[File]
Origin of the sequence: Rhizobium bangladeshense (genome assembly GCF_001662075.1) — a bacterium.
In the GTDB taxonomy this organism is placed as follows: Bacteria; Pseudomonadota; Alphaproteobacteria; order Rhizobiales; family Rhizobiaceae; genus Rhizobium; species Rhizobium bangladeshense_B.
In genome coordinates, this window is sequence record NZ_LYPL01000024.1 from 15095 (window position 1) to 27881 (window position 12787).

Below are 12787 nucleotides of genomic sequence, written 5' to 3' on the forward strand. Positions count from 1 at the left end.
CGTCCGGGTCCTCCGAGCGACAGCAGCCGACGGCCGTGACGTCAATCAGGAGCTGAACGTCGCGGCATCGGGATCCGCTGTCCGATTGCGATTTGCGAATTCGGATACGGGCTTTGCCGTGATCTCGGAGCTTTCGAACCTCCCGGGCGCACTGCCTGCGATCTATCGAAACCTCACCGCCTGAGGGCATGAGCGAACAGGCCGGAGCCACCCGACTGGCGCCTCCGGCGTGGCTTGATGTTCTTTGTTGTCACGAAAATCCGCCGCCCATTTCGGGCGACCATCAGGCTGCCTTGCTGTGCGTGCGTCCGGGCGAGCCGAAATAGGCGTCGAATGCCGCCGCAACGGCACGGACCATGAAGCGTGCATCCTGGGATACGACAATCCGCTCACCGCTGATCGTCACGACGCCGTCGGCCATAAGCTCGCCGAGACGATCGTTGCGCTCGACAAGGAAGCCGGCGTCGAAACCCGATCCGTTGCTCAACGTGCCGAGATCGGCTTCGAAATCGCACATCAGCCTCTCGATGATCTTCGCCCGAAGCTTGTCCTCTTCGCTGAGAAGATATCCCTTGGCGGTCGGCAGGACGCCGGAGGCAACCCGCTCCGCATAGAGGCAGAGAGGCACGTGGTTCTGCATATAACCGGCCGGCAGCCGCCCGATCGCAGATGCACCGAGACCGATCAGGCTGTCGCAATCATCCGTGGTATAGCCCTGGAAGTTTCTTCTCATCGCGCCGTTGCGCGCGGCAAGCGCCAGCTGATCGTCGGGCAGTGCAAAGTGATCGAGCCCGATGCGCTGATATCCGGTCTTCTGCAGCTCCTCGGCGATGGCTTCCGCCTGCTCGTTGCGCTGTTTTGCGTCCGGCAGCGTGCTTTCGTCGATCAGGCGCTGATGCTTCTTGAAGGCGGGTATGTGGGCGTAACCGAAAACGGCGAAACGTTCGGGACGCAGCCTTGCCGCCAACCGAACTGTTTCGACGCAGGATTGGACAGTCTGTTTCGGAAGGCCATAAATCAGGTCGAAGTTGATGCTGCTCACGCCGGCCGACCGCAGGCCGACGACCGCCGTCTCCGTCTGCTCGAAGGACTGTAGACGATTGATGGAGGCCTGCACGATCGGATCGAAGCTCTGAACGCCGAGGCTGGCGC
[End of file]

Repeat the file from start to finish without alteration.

Origin of the sequence: Rhizobium bangladeshense (genome assembly GCF_001662075.1) — a bacterium.
In the GTDB taxonomy this organism is placed as follows: Bacteria; Pseudomonadota; Alphaproteobacteria; order Rhizobiales; family Rhizobiaceae; genus Rhizobium; species Rhizobium bangladeshense_B.
In genome coordinates, this window is sequence record NZ_LYPL01000024.1 from 15095 (window position 1) to 27881 (window position 12787).

Below are 12787 nucleotides of genomic sequence, written 5' to 3' on the forward strand. Positions count from 1 at the left end.
CGTCCGGGTCCTCCGAGCGACAGCAGCCGACGGCCGTGACGTCAATCAGGAGCTGAACGTCGCGGCATCGGGATCCGCTGTCCGATTGCGATTTGCGAATTCGGATACGGGCTTTGCCGTGATCTCGGAGCTTTCGAACCTCCCGGGCGCACTGCCTGCGATCTATCGAAACCTCACCGCCTGAGGGCATGAGCGAACAGGCCGGAGCCACCCGACTGGCGCCTCCGGCGTGGCTTGATGTTCTTTGTTGTCACGAAAATCCGCCGCCCATTTCGGGCGACCATCAGGCTGCCTTGCTGTGCGTGCGTCCGGGCGAGCCGAAATAGGCGTCGAATGCCGCCGCAACGGCACGGACCATGAAGCGTGCATCCTGGGATACGACAATCCGCTCACCGCTGATCGTCACGACGCCGTCGGCCATAAGCTCGCCGAGACGATCGTTGCGCTCGACAAGGAAGCCGGCGTCGAAACCCGATCCGTTGCTCAACGTGCCGAGATCGGCTTCGAAATCGCACATCAGCCTCTCGATGATCTTCGCCCGAAGCTTGTCCTCTTCGCTGAGAAGATATCCCTTGGCGGTCGGCAGGACGCCGGAGGCAACCCGCTCCGCATAGAGGCAGAGAGGCACGTGGTTCTGCATATAACCGGCCGGCAGCCGCCCGATCGCAGATGCACCGAGACCGATCAGGCTGTCGCAATCATCCGTGGTATAGCCCTGGAAGTTTCTTCTCATCGCGCCGTTGCGCGCGGCAAGCGCCAGCTGATCGTCGGGCAGTGCAAAGTGATCGAGCCCGATGCGCTGATATCCGGTCTTCTGCAGCTCCTCGGCGATGGCTTCCGCCTGCTCGTTGCGCTGTTTTGCGTCCGGCAGCGTGCTTTCGTCGATCAGGCGCTGATGCTTCTTGAAGGCGGGTATGTGGGCGTAACCGAAAACGGCGAAACGTTCGGGACGCAGCCTTGCCGCCAACCGAACTGTTTCGACGCAGGATTGGACAGTCTGTTTCGGAAGGCCATAAATCAGGTCGAAGTTGATGCTGCTCACGCCGGCCGACCGCAGGCCGACGACCGCCGTCTCCGTCTGCTCGAAGGACTGTAGACGATTGATGGAGGCCTGCACGATCGGATCGAAGCTCTGAACGCCGAGGCTGGCGC